By Jean M. O'Brien
In keeping with Jean O'Brien, Indians didn't easily disappear from colonial Natick, Massachusetts because the English prolonged their domination. fairly, the Indians creatively resisted colonialism, defended their lands, and rebuilt kinfolk networks and neighborhood throughout the strategic use of English cultural practices and associations. within the past due eighteenth century, Natick Indians skilled a technique of "dispossession via levels" that rendered them invisible in the better context of the colonial social order, and enabled the development of the parable of Indian extinction.
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Extra resources for Dispossession by Degrees: Indian Land and Identity in Natick, Massachusetts, 1650–1790
3 (1834): 305. 21 22 Peoples, land, and social order included gathering the spring runs of spawning fish on the river drainages within the homelands of each group, which drew large gatherings of Indians from many villages, as well as smaller-scale excursions throughout the summer to engage in hook-and-line angling, trapping fish with weirs constructed in rivers, and coastal fishing and shellfish gathering. Summer was a time for some hunting, which also entailed mobility. "2^ Between October and December, villages broke into smaller groups and moved away from the central village for intensive hunting.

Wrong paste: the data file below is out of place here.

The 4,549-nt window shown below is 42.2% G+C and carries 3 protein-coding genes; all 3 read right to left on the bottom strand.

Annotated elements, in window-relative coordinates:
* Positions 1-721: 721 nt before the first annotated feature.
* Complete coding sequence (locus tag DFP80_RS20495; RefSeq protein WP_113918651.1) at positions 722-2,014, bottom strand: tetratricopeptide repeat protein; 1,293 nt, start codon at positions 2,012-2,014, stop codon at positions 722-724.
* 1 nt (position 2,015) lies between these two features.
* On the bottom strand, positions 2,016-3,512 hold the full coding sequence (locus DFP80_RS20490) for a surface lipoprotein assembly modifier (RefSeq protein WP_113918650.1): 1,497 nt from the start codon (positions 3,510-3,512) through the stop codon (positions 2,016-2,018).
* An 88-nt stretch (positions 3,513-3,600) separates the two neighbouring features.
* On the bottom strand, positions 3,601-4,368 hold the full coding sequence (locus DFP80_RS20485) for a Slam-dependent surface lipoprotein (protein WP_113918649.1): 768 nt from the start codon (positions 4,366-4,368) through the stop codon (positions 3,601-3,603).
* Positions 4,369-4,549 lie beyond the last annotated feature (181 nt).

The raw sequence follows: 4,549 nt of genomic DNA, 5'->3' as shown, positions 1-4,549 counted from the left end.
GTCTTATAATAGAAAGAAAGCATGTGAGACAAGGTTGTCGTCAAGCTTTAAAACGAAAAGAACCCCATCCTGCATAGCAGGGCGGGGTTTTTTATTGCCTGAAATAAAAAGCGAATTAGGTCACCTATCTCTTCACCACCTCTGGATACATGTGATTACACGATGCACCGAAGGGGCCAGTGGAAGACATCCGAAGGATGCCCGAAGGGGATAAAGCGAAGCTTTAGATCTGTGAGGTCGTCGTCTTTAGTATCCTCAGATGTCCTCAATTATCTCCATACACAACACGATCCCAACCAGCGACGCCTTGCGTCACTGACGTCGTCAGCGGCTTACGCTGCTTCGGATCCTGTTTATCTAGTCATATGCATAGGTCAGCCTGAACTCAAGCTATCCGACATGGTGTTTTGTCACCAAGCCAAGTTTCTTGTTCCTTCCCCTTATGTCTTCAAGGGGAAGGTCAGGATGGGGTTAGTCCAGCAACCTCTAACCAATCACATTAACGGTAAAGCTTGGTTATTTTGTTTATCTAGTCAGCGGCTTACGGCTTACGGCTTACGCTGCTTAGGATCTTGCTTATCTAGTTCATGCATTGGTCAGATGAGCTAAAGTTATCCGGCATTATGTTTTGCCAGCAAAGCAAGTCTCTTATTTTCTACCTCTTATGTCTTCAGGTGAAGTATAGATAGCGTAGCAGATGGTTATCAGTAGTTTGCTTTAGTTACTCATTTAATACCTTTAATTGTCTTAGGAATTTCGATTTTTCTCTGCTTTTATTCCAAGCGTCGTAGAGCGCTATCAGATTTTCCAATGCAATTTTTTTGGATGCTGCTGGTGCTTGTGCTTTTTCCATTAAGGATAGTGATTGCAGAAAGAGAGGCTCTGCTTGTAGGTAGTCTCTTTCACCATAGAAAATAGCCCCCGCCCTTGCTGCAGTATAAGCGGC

B. "4 Springing from the rolling hills dotted with ponds and drained by river systems were large stretches of forest with many varieties of trees, including oak, hickory, chestnut, pine, ash, elm, beech, walnut, cedar, maple, and, particularly northward, different species of birch. "6 The abundant "fowles" included swans, geese, ducks, cranes, turkeys, pheasants, partridges, crows, hawks, quails, and falcons. Forest habitats sustained deer, elk, beaver, otter, wild cat, raccoon, fox, wolf, bear, muskrat, hare, and squirrel populations.
6-* Winslow, "Glorious Progress," 8 1 . Peoples, land, and social order 29 Figure 1. Southern New England in the early 1670s Nashobah Massachusetts Bay • Puritan Village Okommakamesit _Sudbury • Old Praying Town O New Praying Town • Natick Magunkaquog Hassanamesitt m _ Punkapoag °Waeuntug ^ ' ^ • Chabanakongkomun Quantisset- lprovidencej] P I y 111 O U t h Hartford Connecticut Map by Mark Lindberg and Allan Willis, University of Minnesota Cartographic Laboratory Fencing fields would eliminate conflicts with English farmers, impose order on the landscape, and encourage intensive English-style agriculture that would replace mobility with fixity.